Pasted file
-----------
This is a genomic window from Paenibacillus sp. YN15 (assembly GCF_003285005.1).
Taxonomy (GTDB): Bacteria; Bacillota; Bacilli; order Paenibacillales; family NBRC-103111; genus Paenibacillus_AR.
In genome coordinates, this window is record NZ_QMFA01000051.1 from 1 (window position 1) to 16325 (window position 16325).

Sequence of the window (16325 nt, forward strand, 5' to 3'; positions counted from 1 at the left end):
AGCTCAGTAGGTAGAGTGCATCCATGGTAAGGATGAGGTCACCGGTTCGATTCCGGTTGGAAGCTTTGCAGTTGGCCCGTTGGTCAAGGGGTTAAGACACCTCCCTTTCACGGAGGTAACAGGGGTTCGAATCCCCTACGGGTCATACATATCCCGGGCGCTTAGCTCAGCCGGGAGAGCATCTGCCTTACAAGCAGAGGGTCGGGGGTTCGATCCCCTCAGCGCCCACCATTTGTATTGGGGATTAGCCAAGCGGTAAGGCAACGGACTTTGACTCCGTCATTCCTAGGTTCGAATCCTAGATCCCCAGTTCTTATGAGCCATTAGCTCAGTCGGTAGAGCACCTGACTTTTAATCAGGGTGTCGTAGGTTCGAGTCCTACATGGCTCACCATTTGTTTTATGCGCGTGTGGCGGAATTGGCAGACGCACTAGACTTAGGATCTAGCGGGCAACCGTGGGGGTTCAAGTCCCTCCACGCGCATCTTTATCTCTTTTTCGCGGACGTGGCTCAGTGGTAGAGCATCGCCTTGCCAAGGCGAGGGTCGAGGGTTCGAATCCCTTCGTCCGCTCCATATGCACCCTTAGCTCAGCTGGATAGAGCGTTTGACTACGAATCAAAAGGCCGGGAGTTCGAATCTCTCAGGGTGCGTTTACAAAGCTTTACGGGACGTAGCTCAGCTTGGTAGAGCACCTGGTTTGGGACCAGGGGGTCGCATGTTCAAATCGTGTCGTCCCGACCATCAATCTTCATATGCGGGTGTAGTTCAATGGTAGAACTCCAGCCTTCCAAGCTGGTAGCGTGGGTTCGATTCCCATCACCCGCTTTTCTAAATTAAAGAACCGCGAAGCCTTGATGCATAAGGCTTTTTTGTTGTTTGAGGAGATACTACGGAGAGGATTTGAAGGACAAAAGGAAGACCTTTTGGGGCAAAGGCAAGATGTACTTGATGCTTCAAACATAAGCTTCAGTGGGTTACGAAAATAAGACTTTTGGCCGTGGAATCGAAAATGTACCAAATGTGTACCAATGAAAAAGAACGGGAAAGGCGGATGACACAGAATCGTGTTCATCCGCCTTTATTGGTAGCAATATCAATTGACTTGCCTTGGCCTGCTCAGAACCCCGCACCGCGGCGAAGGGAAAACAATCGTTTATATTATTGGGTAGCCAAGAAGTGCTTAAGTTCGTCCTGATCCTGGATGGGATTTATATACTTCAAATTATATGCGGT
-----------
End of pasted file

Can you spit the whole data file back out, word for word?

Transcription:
This is a genomic window from Paenibacillus sp. YN15 (assembly GCF_003285005.1).
Taxonomy (GTDB): Bacteria; Bacillota; Bacilli; order Paenibacillales; family NBRC-103111; genus Paenibacillus_AR.
In genome coordinates, this window is record NZ_QMFA01000051.1 from 1 (window position 1) to 16325 (window position 16325).

Sequence of the window (16325 nt, forward strand, 5' to 3'; positions counted from 1 at the left end):
AGCTCAGTAGGTAGAGTGCATCCATGGTAAGGATGAGGTCACCGGTTCGATTCCGGTTGGAAGCTTTGCAGTTGGCCCGTTGGTCAAGGGGTTAAGACACCTCCCTTTCACGGAGGTAACAGGGGTTCGAATCCCCTACGGGTCATACATATCCCGGGCGCTTAGCTCAGCCGGGAGAGCATCTGCCTTACAAGCAGAGGGTCGGGGGTTCGATCCCCTCAGCGCCCACCATTTGTATTGGGGATTAGCCAAGCGGTAAGGCAACGGACTTTGACTCCGTCATTCCTAGGTTCGAATCCTAGATCCCCAGTTCTTATGAGCCATTAGCTCAGTCGGTAGAGCACCTGACTTTTAATCAGGGTGTCGTAGGTTCGAGTCCTACATGGCTCACCATTTGTTTTATGCGCGTGTGGCGGAATTGGCAGACGCACTAGACTTAGGATCTAGCGGGCAACCGTGGGGGTTCAAGTCCCTCCACGCGCATCTTTATCTCTTTTTCGCGGACGTGGCTCAGTGGTAGAGCATCGCCTTGCCAAGGCGAGGGTCGAGGGTTCGAATCCCTTCGTCCGCTCCATATGCACCCTTAGCTCAGCTGGATAGAGCGTTTGACTACGAATCAAAAGGCCGGGAGTTCGAATCTCTCAGGGTGCGTTTACAAAGCTTTACGGGACGTAGCTCAGCTTGGTAGAGCACCTGGTTTGGGACCAGGGGGTCGCATGTTCAAATCGTGTCGTCCCGACCATCAATCTTCATATGCGGGTGTAGTTCAATGGTAGAACTCCAGCCTTCCAAGCTGGTAGCGTGGGTTCGATTCCCATCACCCGCTTTTCTAAATTAAAGAACCGCGAAGCCTTGATGCATAAGGCTTTTTTGTTGTTTGAGGAGATACTACGGAGAGGATTTGAAGGACAAAAGGAAGACCTTTTGGGGCAAAGGCAAGATGTACTTGATGCTTCAAACATAAGCTTCAGTGGGTTACGAAAATAAGACTTTTGGCCGTGGAATCGAAAATGTACCAAATGTGTACCAATGAAAAAGAACGGGAAAGGCGGATGACACAGAATCGTGTTCATCCGCCTTTATTGGTAGCAATATCAATTGACTTGCCTTGGCCTGCTCAGAACCCCGCACCGCGGCGAAGGGAAAACAATCGTTTATATTATTGGGTAGCCAAGAAGTGCTTAAGTTCGTCCTGATCCTGGATGGGATTTATATACTTCAAATTATATGCGGT